YARMOUTH — The Town Council has appointed a citizen’s committee to research how trains could pass quietly through town in a way that would be safe and cost effective.
Councilors on Nov. 20 approved formation of the Quiet Zone Citizens Advisory Task Force to gather information on ways to create quiet zones, which would keep trains from using their horns at railroad crossings with improved safety features.
The task force will have seven members, although one more person still needs to be found. So far the group includes Joleen Estabrook, Jane Gildart, Richard Plourde, Matt Holden, Deborah Walthen Finn, and Steve Horowitz.
Councilor Rob Waeldner will act as a non-voting council liaison to the committee. He said his job will be to “work with the task force and answer questions, and possibly get resources from the town offices.”
Having a committee doesn’t necessarily mean every councilor is in favor of quiet zones. Councilors said they just want to know all the facts regarding cost and safety so they can each make informed decisions.
Estabrook, who lives between the Elm Street and North Road crossings, brought the issue of quiet zones back to councilors earlier this fall and said she is very happy a committee has been formed.
“I’m excited that we have the opportunity to do some comprehensive research to present to (the Town Council),” Estabrook said.
She said the committee is made up of “people who are invested in doing the work,” and that they will be objective in conducting their research.
“I’m optimistic. We all have a lot of work to do, but I’m grateful for the opportunity,” Estabrook said.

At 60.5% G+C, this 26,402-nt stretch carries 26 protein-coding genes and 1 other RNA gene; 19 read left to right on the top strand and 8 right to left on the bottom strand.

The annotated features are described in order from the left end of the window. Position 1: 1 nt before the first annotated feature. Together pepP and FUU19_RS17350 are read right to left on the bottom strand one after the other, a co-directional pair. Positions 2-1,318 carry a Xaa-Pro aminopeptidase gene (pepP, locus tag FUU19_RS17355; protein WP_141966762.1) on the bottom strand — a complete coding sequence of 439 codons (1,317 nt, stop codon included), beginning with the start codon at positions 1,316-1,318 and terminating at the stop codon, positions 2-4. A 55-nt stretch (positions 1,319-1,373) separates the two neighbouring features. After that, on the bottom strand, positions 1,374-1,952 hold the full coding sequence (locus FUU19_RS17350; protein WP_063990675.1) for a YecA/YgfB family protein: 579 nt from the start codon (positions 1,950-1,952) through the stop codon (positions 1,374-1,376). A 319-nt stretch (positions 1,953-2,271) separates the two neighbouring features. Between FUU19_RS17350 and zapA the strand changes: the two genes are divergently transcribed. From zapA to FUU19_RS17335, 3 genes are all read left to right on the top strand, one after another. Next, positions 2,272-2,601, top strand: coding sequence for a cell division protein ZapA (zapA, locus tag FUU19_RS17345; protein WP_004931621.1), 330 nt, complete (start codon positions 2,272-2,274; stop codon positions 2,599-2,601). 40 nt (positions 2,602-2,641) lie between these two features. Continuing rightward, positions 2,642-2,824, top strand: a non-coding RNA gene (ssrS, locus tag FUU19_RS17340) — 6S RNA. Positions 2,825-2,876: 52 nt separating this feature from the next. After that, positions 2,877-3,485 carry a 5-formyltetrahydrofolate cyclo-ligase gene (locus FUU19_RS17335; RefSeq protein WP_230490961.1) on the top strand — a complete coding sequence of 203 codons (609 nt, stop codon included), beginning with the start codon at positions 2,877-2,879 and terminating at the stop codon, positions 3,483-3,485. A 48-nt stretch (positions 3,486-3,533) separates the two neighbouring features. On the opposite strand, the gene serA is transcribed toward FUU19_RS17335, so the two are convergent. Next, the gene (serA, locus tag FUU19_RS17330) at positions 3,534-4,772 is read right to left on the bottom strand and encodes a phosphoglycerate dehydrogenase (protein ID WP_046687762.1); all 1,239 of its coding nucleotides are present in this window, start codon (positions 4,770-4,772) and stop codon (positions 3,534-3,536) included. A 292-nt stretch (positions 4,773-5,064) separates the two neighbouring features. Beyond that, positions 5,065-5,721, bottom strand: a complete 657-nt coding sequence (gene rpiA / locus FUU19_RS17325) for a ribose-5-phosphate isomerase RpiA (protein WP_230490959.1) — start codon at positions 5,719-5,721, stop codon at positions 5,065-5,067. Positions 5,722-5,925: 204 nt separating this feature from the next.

The council laid out six different things it would like included in the task force’s report. It must have information on the noise impact on residents who live near railroad crossing, applicable federal law, safety at railroad crossings, safety along the tracks and in places where people trespass, education and enforcement of railroad safety, and the cost of establishing and maintaining quiet zones.
The most expensive quiet zone option, at around $500,000, would be to install a quad-gate system that blocks traffic in both directions.
A less expensive option would be to use channelization, for around $250,000. This involves putting plastic barriers along the medians of the streets leading up to the crossings. The barriers would prevent vehicles from crossing into the oncoming lane to go around dual gates.
Councilors decided they want the group to submit a written report no later than March 5, 2015. Councilors said the committee can just present the facts, or it can make a recommendation about a course of action to take.
Town Manager Nat Tupper said there a couple of reasons for the March deadline.
“One, you don’t want to drag this forever, and it’s kind of the latest we could go,” he said.
Councilors need to hear the report in March so if they do approve the establishment of quiet zones, there would be enough time for it to be worked into the budget or sent to referendum.
Tupper said the zones could be worked into the budget if a low-cost option is approved. Work on the budget typically begins at the end of February or beginning of March, and is finalized at the beginning of May. Town Meeting approves the budget in June.
If a more expensive option for creating quiet zones is accepted, it would have to go to a special referendum in June.
Waeldner said he’s not yet sure when the task force will hold meetings, since it can’t finalize the schedule until a seventh committee member is found. He said the work will require a lot of time and effort so that all the information can be gathered.
“Overall we just want to make sure all aspects of the issue are covered,” Waeldner said. “That’s the role of the task force, to provide information so the Town Council can make an informed decision.”